And, while we’re on quiet, a nod here to the guys who aren’t. Guys like Brendan Shanahan, Darren McCarty, Kris Draper, Kirk Maltby. These guys talk without

bragging, they give quotes without casting aspersions. On every team there are always media-friendly types — but often they come at the expense of someone else. I can’t recall hearing any of those guys badmouth a teammate. Not ever.

And along those lines, in their two years of being the the best team — and therefore the highest-profile team — in the NHL, how often did you hear about a Red Wing breaking the law, abusing a woman, hitting a fan?

The Wings were as much a dynasty as

the recent Dallas Cowboys; they just behaved better.

Thanks for the memories

A thanks for the way the joy of winning was a community thing, not a private deal for the athletes.

A thanks for how the Stanley Cup was shared with restaurants, bank lobbies, children’s hospitals.

A thanks for the countless signed jerseys, team photos, sticks, hats and pucks that were worth so much with the Stanley Cup aura, and therefore raised so much for charity.

A thanks for two parades that were among the most fun days in this city, and did more for encouraging mass gather

ings in downtown Detroit than any previous 10 events combined.

A thanks for the good that can come from tragedy, the loving attention given to Vladimir Konstantinov and Sergei Mnatsakanov, the awareness they indirectly gave to accident victims, wheelchair-bound citizens, closed-head injuries and even traffic safety.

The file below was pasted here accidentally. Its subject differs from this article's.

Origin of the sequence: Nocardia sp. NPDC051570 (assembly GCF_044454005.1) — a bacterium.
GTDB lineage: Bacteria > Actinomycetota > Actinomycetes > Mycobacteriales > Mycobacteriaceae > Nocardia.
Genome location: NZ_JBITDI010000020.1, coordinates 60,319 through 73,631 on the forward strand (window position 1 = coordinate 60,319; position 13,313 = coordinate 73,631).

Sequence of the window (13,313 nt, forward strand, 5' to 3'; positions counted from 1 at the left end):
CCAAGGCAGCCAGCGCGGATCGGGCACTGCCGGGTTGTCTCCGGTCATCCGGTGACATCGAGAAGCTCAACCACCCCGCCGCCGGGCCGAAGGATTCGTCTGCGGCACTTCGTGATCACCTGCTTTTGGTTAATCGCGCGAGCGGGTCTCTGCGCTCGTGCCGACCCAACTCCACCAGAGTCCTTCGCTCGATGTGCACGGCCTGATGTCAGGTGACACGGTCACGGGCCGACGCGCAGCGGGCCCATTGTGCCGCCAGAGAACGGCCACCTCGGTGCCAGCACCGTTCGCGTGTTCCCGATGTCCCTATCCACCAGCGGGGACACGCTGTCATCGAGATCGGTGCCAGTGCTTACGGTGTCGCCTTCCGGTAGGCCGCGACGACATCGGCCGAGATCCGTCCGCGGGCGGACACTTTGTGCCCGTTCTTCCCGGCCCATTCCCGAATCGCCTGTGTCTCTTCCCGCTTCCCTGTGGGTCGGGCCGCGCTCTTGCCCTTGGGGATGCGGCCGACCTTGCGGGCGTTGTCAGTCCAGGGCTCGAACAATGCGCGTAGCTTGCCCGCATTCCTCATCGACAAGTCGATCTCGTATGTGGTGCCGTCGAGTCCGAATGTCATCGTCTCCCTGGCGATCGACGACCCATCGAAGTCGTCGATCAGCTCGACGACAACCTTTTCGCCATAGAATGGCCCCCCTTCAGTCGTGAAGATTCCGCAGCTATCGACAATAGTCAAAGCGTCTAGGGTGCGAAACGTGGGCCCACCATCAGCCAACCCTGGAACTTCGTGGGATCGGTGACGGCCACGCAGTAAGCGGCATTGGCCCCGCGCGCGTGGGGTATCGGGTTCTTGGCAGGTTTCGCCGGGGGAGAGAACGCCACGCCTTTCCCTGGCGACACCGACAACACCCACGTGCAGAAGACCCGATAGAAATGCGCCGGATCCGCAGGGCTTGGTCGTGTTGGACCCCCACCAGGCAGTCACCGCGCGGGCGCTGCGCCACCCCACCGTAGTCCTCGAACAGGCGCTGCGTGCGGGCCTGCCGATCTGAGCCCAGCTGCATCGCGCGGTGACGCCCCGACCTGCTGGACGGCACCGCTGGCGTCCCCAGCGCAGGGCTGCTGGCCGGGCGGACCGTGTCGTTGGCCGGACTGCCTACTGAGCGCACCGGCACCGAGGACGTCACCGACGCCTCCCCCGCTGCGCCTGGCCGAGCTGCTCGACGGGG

A thanks for the way the Wings never forgot them.

Mostly a thanks for showing a city pride without arrogance, victory without taunting and defeat without sniping. I’ve seen a lot of winners come and go — in this town and elsewhere. I cannot recall a better example of how a crown should be worn.

When the Wings threatened to come back Tuesday night, pulling quickly to within two goals, I switched momentarily from my story about their de

feat, to a lead paragraph in case they won. I am looking at that paragraph now. It reads:

They were as down as a team can be, in a pit, under bones, dirt being thrown on top of them. The fans were like guests at a funeral. Sports writers were tapping out eulogies. Even the hockey angels were swooping down to pluck the crown off the Red Wings’ heads.

Not so fast, Gabriel …

Funny. I wrote it for a victory, but it sort of fits defeat. Yes, they are out of the playoffs. Yes, someone else gets the Cup. Yes, someone else gets to wear the crown.

But not so fast, Gabriel. Everything that happened here, we keep. And the memories of that are worth a great deal to us. More than any outsider can imagine.

MITCH ALBOM can be reached at 1-313-223-4581 or albom@freepress.com. Listen to “Albom in the Afternoon” 3-6 p.m. weekdays on WJR-AM (760).


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Mitch Albom writes about running an orphanage in impoverished Port-au-Prince, Haiti, his kids, their hardships, laughs and challenges, and the life lessons he’s learned there every day.